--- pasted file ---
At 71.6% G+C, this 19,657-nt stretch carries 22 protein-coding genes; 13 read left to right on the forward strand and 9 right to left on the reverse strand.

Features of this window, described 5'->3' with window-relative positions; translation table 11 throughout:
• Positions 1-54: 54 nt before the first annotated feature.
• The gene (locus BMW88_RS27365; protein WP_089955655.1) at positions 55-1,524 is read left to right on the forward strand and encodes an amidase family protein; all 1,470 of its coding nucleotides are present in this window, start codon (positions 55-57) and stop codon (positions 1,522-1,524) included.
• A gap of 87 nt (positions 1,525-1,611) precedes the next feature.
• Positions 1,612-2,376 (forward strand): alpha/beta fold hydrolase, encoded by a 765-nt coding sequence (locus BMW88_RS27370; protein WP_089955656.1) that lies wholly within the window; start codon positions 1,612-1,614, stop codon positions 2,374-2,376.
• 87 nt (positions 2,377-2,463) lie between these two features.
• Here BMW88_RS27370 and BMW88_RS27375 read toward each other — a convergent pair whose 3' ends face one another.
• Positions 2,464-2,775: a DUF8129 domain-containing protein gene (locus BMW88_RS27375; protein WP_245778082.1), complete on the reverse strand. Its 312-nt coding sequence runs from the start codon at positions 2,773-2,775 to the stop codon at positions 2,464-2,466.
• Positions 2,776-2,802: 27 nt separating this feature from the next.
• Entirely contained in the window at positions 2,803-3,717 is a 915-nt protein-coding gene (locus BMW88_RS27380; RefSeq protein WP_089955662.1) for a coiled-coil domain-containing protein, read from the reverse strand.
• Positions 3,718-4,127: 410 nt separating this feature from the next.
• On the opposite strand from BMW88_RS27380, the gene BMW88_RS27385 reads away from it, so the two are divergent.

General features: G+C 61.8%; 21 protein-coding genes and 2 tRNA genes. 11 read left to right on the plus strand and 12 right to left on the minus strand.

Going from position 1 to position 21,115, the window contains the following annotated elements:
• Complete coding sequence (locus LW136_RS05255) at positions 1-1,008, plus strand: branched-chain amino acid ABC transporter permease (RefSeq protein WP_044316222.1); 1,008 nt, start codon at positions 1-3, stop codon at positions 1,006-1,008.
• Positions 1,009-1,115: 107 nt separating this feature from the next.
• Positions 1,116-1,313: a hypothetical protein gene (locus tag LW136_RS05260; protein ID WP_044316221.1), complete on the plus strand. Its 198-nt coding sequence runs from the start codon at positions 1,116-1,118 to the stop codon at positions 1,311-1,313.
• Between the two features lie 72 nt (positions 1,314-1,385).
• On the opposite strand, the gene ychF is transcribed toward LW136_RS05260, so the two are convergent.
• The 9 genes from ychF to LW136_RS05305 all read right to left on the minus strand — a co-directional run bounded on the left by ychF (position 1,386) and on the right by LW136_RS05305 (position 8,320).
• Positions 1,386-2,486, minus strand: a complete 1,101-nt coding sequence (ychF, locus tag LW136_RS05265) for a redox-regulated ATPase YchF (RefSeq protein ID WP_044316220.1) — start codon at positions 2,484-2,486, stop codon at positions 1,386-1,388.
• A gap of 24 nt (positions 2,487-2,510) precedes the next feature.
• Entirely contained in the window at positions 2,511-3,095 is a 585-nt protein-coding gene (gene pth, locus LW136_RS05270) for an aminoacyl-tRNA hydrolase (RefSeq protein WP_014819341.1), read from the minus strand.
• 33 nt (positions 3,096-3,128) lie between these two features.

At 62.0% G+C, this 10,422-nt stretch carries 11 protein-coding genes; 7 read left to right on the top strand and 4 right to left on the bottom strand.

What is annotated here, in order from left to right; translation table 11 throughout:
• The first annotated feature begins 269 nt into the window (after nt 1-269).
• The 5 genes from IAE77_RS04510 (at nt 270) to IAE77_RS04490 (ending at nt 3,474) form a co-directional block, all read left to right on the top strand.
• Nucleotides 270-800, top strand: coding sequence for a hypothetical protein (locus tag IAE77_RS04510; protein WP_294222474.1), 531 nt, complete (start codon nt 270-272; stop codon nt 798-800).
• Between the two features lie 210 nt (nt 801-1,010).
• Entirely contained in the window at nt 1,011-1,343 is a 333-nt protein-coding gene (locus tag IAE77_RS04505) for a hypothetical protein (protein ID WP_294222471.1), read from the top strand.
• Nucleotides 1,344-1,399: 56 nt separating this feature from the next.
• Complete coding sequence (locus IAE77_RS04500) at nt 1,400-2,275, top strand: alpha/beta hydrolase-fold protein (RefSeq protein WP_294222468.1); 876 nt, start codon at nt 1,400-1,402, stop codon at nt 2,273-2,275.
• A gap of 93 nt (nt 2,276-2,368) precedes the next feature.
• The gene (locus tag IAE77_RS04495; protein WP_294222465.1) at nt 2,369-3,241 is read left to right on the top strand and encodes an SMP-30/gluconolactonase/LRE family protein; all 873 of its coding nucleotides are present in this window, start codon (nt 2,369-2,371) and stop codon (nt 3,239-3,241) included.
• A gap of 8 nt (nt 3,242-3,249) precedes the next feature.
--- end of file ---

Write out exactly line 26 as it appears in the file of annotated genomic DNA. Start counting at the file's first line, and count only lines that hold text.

At 62.0% G+C, this 10,422-nt stretch carries 11 protein-coding genes; 7 read left to right on the top strand and 4 right to left on the bottom strand.